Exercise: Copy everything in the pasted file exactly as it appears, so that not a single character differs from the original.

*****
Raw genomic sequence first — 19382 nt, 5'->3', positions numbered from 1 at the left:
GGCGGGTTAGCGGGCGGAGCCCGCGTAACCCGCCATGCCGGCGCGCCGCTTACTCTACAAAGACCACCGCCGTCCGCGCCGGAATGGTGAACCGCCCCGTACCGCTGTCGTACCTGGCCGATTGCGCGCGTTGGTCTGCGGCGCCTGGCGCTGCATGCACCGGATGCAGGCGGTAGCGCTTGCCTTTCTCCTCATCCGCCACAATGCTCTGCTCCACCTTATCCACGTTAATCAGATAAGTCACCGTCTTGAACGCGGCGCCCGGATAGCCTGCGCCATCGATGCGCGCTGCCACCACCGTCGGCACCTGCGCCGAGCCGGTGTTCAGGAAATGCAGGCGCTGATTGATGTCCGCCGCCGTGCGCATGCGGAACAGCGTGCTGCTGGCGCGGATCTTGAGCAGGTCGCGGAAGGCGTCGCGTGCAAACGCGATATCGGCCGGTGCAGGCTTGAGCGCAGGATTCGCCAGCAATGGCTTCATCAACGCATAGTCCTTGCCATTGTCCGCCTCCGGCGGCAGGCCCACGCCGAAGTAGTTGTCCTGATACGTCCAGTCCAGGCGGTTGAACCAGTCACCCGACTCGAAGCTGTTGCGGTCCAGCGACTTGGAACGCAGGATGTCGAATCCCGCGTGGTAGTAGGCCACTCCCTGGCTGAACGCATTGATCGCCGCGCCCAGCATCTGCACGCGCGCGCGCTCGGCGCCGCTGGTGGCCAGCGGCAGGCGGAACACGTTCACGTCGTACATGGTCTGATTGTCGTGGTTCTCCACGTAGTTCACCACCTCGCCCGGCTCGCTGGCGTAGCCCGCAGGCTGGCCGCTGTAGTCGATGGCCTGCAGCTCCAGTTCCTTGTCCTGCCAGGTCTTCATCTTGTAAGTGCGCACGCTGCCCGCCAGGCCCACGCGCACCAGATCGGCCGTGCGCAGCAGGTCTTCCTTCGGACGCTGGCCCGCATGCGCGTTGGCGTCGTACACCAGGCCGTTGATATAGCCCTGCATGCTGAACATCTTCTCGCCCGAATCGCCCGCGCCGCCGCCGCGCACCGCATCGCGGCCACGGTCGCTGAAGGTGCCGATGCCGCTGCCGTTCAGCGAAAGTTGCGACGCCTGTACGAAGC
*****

Raw genomic sequence first — 19382 nt, 5'->3', positions numbered from 1 at the left:
GGCGGGTTAGCGGGCGGAGCCCGCGTAACCCGCCATGCCGGCGCGCCGCTTACTCTACAAAGACCACCGCCGTCCGCGCCGGAATGGTGAACCGCCCCGTACCGCTGTCGTACCTGGCCGATTGCGCGCGTTGGTCTGCGGCGCCTGGCGCTGCATGCACCGGATGCAGGCGGTAGCGCTTGCCTTTCTCCTCATCCGCCACAATGCTCTGCTCCACCTTATCCACGTTAATCAGATAAGTCACCGTCTTGAACGCGGCGCCCGGATAGCCTGCGCCATCGATGCGCGCTGCCACCACCGTCGGCACCTGCGCCGAGCCGGTGTTCAGGAAATGCAGGCGCTGATTGATGTCCGCCGCCGTGCGCATGCGGAACAGCGTGCTGCTGGCGCGGATCTTGAGCAGGTCGCGGAAGGCGTCGCGTGCAAACGCGATATCGGCCGGTGCAGGCTTGAGCGCAGGATTCGCCAGCAATGGCTTCATCAACGCATAGTCCTTGCCATTGTCCGCCTCCGGCGGCAGGCCCACGCCGAAGTAGTTGTCCTGATACGTCCAGTCCAGGCGGTTGAACCAGTCACCCGACTCGAAGCTGTTGCGGTCCAGCGACTTGGAACGCAGGATGTCGAATCCCGCGTGGTAGTAGGCCACTCCCTGGCTGAACGCATTGATCGCCGCGCCCAGCATCTGCACGCGCGCGCGCTCGGCGCCGCTGGTGGCCAGCGGCAGGCGGAACACGTTCACGTCGTACATGGTCTGATTGTCGTGGTTCTCCACGTAGTTCACCACCTCGCCCGGCTCGCTGGCGTAGCCCGCAGGCTGGCCGCTGTAGTCGATGGCCTGCAGCTCCAGTTCCTTGTCCTGCCAGGTCTTCATCTTGTAAGTGCGCACGCTGCCCGCCAGGCCCACGCGCACCAGATCGGCCGTGCGCAGCAGGTCTTCCTTCGGACGCTGGCCCGCATGCGCGTTGGCGTCGTACACCAGGCCGTTGATATAGCCCTGCATGCTGAACATCTTCTCGCCCGAATCGCCCGCGCCGCCGCCGCGCACCGCATCGCGGCCACGGTCGCTGAAGGTGCCGATGCCGCTGCCGTTCAGCGAAAGTTGCGACGCCTGTACGAAGC